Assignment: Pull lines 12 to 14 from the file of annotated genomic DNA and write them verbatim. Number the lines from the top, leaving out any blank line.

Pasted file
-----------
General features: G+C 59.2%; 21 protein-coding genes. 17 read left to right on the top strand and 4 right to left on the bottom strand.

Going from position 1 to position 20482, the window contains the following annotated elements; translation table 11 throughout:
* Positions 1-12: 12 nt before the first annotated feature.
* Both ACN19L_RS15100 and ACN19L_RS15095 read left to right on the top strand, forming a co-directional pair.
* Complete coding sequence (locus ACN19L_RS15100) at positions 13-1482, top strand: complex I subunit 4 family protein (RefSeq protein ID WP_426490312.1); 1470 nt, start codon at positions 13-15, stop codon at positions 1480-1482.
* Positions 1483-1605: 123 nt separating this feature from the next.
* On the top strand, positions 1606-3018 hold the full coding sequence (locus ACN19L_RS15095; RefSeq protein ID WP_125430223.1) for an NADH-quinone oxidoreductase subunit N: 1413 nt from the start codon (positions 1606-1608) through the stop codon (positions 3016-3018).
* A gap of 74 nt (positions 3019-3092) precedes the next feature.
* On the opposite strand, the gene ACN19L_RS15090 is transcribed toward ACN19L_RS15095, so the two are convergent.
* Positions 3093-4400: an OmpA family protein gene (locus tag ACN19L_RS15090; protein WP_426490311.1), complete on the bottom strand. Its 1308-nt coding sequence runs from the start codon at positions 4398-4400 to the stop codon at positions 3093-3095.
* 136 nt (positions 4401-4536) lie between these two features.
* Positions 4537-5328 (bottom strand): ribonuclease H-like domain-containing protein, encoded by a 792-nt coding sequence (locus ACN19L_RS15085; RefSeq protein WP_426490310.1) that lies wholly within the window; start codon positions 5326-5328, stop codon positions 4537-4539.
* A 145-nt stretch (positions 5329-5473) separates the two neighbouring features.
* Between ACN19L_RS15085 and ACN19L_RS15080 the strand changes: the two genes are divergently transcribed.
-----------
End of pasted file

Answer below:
* Positions 4537-5328 (bottom strand): ribonuclease H-like domain-containing protein, encoded by a 792-nt coding sequence (locus ACN19L_RS15085; RefSeq protein WP_426490310.1) that lies wholly within the window; start codon positions 5326-5328, stop codon positions 4537-4539.
* A 145-nt stretch (positions 5329-5473) separates the two neighbouring features.
* Between ACN19L_RS15085 and ACN19L_RS15080 the strand changes: the two genes are divergently transcribed.